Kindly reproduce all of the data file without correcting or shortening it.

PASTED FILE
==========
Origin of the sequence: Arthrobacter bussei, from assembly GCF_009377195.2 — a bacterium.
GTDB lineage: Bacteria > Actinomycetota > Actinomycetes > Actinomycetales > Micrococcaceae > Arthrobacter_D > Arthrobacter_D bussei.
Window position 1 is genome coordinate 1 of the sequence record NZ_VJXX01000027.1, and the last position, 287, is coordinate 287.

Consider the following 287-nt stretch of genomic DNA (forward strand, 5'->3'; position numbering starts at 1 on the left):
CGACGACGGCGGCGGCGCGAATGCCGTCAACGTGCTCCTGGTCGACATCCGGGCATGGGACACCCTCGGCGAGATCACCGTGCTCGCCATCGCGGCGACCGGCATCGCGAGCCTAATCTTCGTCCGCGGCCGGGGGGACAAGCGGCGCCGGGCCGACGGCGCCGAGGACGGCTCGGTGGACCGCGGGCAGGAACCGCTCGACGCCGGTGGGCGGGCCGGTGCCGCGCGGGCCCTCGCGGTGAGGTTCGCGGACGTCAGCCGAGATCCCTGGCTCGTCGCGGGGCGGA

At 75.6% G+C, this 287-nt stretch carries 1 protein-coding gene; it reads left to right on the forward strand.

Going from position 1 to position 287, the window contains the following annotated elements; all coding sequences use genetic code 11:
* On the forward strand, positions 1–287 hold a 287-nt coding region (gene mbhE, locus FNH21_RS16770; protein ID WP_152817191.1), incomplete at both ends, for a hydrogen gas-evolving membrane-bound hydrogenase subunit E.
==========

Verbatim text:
Origin of the sequence: Arthrobacter bussei, from assembly GCF_009377195.2 — a bacterium.
GTDB lineage: Bacteria > Actinomycetota > Actinomycetes > Actinomycetales > Micrococcaceae > Arthrobacter_D > Arthrobacter_D bussei.
Window position 1 is genome coordinate 1 of the sequence record NZ_VJXX01000027.1, and the last position, 287, is coordinate 287.

Consider the following 287-nt stretch of genomic DNA (forward strand, 5'->3'; position numbering starts at 1 on the left):
CGACGACGGCGGCGGCGCGAATGCCGTCAACGTGCTCCTGGTCGACATCCGGGCATGGGACACCCTCGGCGAGATCACCGTGCTCGCCATCGCGGCGACCGGCATCGCGAGCCTAATCTTCGTCCGCGGCCGGGGGGACAAGCGGCGCCGGGCCGACGGCGCCGAGGACGGCTCGGTGGACCGCGGGCAGGAACCGCTCGACGCCGGTGGGCGGGCCGGTGCCGCGCGGGCCCTCGCGGTGAGGTTCGCGGACGTCAGCCGAGATCCCTGGCTCGTCGCGGGGCGGA

At 75.6% G+C, this 287-nt stretch carries 1 protein-coding gene; it reads left to right on the forward strand.

Going from position 1 to position 287, the window contains the following annotated elements; all coding sequences use genetic code 11:
* On the forward strand, positions 1–287 hold a 287-nt coding region (gene mbhE, locus FNH21_RS16770; protein ID WP_152817191.1), incomplete at both ends, for a hydrogen gas-evolving membrane-bound hydrogenase subunit E.